She tried to block out maternal thoughts from her mind as she crammed her knapsack with books she needed to return to the library, grabbed a bottle of water, her cell phone, and headed to the car. Pulling out of the driveway she thought she heard Toby crying, but knew it was guilt playing tricks on her.

Traffic on College Road was backed up at the light in front of the K-Mart. where she had purchased Toby’s broomstick horse last Christmas. Waiting for the light to turn green, she sang ‘There Was an Old Woman Who Swallowed a Fly’ to herself and gripped the steering wheel until her knuckles turned white. When she sang, “perhaps she’ll die” the light turned green and she heard horns blaring.


Myra found herself in the hospital, tubes coming out of her like she was a sea-creature herself. The nurse walked in and smiled. “Hi there. You’re finally waking up I see.”

“Where’s Toby? How long have I been like this?” She didn’t remember the accident well, but she remembered locking Toby in the closet and she needed to know he was okay.

The nurse said, “You’ve been in a coma for several weeks, sweetie. I’ll tell the doctor to come check on you.” She sashayed out quickly, as if trying to avoid further questioning.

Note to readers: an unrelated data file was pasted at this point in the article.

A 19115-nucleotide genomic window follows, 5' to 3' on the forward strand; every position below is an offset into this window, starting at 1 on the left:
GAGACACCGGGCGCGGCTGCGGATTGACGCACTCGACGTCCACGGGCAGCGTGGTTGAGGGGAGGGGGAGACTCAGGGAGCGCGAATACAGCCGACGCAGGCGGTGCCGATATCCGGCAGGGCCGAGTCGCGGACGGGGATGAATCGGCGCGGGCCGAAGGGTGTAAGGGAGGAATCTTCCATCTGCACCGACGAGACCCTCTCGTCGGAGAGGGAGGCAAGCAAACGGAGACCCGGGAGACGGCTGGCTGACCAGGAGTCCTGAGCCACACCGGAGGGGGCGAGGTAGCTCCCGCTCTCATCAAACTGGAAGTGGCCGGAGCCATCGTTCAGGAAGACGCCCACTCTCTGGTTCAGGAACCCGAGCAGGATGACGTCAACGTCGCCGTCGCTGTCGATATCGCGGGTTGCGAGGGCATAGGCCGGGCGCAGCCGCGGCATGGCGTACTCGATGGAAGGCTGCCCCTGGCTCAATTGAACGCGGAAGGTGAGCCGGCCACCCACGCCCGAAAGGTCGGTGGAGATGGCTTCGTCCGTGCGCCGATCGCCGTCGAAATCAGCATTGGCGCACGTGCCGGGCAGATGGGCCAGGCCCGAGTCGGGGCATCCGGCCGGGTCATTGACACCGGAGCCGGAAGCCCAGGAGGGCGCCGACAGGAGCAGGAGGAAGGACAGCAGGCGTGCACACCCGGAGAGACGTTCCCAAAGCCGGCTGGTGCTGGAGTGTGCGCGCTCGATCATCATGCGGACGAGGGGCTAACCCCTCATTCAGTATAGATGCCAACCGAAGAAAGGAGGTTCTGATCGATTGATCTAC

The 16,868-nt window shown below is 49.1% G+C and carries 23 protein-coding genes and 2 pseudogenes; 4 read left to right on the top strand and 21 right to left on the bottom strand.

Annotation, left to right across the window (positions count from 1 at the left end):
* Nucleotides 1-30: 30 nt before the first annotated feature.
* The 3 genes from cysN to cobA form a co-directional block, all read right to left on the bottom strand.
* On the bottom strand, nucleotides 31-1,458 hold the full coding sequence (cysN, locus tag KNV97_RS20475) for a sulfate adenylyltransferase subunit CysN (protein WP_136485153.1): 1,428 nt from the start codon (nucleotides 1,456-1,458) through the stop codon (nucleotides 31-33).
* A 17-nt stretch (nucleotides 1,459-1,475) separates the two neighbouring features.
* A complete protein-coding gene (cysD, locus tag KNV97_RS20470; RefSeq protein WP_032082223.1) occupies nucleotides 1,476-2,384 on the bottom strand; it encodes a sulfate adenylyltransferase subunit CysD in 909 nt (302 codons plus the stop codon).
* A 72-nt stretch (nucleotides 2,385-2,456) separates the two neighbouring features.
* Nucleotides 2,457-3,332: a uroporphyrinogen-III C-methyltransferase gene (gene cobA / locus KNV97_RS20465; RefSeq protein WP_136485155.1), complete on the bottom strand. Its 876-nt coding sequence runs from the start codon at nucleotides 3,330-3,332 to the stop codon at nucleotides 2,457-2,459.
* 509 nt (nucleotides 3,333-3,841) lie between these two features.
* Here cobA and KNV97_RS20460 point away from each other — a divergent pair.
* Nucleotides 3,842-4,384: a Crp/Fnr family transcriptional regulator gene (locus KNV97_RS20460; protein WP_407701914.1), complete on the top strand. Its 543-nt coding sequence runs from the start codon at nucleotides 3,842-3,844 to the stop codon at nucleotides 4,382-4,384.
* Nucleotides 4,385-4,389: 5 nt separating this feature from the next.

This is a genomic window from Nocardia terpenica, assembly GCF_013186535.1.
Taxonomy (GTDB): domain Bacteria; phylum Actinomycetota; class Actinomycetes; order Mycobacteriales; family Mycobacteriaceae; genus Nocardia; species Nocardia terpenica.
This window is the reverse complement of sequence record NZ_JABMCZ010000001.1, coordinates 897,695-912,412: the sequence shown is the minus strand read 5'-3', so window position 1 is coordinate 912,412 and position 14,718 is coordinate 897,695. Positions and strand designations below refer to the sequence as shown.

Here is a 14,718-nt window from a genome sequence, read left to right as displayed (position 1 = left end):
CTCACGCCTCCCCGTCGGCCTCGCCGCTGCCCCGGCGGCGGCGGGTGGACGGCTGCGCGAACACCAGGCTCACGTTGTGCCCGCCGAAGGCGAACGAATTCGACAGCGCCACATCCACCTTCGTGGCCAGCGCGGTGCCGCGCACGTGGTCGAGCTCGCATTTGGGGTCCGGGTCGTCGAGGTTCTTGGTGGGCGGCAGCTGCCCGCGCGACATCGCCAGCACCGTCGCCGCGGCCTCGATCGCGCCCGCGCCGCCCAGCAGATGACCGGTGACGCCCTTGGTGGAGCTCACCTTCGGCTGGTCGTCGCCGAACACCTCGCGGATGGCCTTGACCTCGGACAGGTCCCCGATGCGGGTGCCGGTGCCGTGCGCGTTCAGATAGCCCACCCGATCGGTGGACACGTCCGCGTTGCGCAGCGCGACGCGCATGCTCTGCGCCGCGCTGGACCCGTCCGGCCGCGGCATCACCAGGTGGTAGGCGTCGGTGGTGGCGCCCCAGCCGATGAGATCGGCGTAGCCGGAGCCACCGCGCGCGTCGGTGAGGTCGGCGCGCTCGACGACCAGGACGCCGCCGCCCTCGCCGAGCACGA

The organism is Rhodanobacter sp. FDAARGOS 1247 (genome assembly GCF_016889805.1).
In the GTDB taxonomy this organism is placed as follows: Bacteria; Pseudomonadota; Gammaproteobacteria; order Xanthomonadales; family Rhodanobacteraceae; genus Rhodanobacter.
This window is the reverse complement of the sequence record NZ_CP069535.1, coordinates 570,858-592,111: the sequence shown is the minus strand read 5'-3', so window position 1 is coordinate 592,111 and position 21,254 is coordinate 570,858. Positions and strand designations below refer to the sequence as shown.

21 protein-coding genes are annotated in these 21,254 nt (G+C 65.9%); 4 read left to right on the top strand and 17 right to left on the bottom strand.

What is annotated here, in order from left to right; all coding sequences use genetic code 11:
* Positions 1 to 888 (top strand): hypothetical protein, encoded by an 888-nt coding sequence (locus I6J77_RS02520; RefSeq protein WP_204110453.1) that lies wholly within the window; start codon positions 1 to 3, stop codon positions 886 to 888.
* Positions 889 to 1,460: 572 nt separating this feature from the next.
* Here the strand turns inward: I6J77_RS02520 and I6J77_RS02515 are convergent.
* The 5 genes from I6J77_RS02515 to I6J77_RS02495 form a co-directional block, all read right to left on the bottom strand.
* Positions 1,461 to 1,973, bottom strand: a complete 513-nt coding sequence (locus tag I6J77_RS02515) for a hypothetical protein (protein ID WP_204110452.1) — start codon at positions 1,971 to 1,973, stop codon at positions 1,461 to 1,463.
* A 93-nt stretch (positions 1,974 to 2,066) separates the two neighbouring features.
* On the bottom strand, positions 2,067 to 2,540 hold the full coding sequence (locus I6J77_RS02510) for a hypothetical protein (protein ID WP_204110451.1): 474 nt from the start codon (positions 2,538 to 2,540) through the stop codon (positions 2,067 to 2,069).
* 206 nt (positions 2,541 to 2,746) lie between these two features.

Awake and alone, Myra’s mind filled with horrible visions of her son--crying, starving, trapped in that closet, scratching at the door like he was buried alive.

HONK, HONK. Myra snapped out of her nightmarish-daydream. A train of cars were behind her with drivers blasting their horns and yelling obscenities for her to GO! She looked over at the K-Mart, whipped into the parking lot, did a u-turn, and rushed back home when the intersection cleared.

Comments [post a comment]

Posted by Donna Levy [ ] on Friday, March 13th, 2009 at 5:03 PM
Yesterday I was again involved in an old discussion about why more women haven't won Nobel prizes. Your story answers the question. Well done, Paula. Love, Donna

Posted by Kim Townsel [ ] on Wednesday, July 29th, 2009 at 4:56 PM
Great story, Paula. I'd love to adapt this as a short screenplay. Of course, you get credit, and if it ever sells, we'd both be smiling.